PARENTS of two school girls who became trapped on a beach by the fast incoming tide have spoken of their relief after a police helicopter airlifted them to safety.
Lauren Barnes and her friend Rebecca Cook, both 12, were found sheltering in a cove to avoid the tides and incoming waves after getting stuck on the beach in Easington Colliery.
Luckily Rebecca had her mobile phone on her and was able to raise an alarm by calling the police and giving brief details of where they were.
When the police tried to call her back the phone kept diverting to voicemail, but luckily the helicopter spotted them and picked them up before they suffered any injuries.
The families of both girls were hugely relieved to have them back safe and well after such a frightening ordeal.
But Lauren’s mum, Barbara Barnes, 37, said if it wasn’t for the mobile phone, it could have been a lot worse.
“Now that I can breathe properly again and the whole thing is over and done with I’m just relieved it wasn’t any worse,” said Barbara, also mum of twins Megan and Tori, 10, who lives in Easington Colliery.
“I always tell Lauren to carry her mobile no matter where she goes, you just never know when you might need it.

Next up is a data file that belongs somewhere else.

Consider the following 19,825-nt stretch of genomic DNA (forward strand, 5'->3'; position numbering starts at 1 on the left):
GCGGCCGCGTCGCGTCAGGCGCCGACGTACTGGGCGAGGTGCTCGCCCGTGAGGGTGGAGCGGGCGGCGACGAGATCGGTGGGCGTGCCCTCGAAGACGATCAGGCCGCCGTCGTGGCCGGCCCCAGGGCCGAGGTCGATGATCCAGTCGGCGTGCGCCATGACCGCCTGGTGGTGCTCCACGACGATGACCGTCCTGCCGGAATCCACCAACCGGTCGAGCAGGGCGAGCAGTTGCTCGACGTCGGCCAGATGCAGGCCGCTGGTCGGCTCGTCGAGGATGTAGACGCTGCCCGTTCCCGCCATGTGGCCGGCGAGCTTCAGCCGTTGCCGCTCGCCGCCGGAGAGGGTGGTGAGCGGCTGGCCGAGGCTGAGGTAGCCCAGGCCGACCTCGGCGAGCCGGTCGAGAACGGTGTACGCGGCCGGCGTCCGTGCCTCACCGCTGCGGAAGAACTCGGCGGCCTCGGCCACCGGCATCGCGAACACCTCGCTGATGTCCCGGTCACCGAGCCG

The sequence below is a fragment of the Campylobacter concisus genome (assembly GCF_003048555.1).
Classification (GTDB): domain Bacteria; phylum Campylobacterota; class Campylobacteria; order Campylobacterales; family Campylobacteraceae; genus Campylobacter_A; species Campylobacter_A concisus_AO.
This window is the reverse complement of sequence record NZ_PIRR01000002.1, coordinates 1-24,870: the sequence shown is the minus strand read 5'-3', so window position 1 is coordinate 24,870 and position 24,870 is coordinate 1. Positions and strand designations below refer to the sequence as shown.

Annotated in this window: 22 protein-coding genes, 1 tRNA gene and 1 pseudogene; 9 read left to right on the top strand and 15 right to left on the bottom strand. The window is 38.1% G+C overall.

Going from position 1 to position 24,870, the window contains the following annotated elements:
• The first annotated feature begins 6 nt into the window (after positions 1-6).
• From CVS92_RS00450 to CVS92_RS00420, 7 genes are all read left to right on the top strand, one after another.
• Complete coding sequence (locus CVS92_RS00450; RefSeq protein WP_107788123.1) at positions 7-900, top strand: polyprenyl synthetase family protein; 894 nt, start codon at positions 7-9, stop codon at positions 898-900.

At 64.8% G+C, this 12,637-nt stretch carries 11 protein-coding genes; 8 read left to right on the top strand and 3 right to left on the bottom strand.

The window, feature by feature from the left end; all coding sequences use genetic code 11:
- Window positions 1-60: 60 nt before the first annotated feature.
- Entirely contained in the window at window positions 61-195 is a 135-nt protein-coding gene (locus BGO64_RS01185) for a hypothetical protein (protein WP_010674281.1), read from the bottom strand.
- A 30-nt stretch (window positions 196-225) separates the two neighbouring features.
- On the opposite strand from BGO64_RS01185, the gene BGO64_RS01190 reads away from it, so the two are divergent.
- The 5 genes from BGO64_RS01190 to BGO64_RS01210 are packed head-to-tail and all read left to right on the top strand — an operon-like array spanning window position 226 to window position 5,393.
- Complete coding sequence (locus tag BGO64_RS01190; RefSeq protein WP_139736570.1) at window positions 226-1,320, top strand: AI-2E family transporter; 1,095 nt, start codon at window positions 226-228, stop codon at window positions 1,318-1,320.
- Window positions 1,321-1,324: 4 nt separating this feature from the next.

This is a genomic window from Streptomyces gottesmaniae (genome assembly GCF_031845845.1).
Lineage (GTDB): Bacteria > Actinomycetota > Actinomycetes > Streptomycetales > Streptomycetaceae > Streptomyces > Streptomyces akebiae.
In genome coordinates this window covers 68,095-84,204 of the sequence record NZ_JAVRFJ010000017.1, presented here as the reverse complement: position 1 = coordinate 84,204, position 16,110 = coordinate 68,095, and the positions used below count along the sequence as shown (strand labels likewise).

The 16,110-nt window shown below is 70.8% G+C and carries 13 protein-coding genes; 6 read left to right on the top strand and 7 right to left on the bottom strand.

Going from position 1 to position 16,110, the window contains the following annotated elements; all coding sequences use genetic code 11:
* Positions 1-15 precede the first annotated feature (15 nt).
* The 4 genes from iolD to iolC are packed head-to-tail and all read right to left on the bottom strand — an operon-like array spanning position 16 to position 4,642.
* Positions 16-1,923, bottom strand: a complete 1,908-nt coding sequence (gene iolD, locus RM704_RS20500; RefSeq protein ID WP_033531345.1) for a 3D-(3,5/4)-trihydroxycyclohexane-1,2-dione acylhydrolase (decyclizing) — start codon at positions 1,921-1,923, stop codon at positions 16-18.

“But the water got into Lauren’s phone and it turned itself off, luckily Rebecca had hers and they were both sensible enough to call for help.”
Rebecca’s mum, Michelle, said: “I felt hysterical when I found out what was happening but I’m glad they are both safe and well.”
The pair went out for a walk on the beach shortly before the alarm was raised at 7.30pm on Wednesday.
The girls, who are both students at Easington Community Science College, hadn’t noticed the fast incoming tide and by the time they realised they were unable to turn back.
Barbara, who works as a part time shop assistant, added: “It’s just so scary to think what could have happened.
“If they hadn’t had a mobile phone they would have been relying on someone spotting them.
“If that hadn’t have happened, well I don’t even want to think about that.”
Barbara praised both girls for the way they dealt with the ordeal.
“Obviously they aren’t used to being in a situation like that,” Barbara added.
“At that age you don’t necessarily look out for the dangers, but they definitely will be in the future.”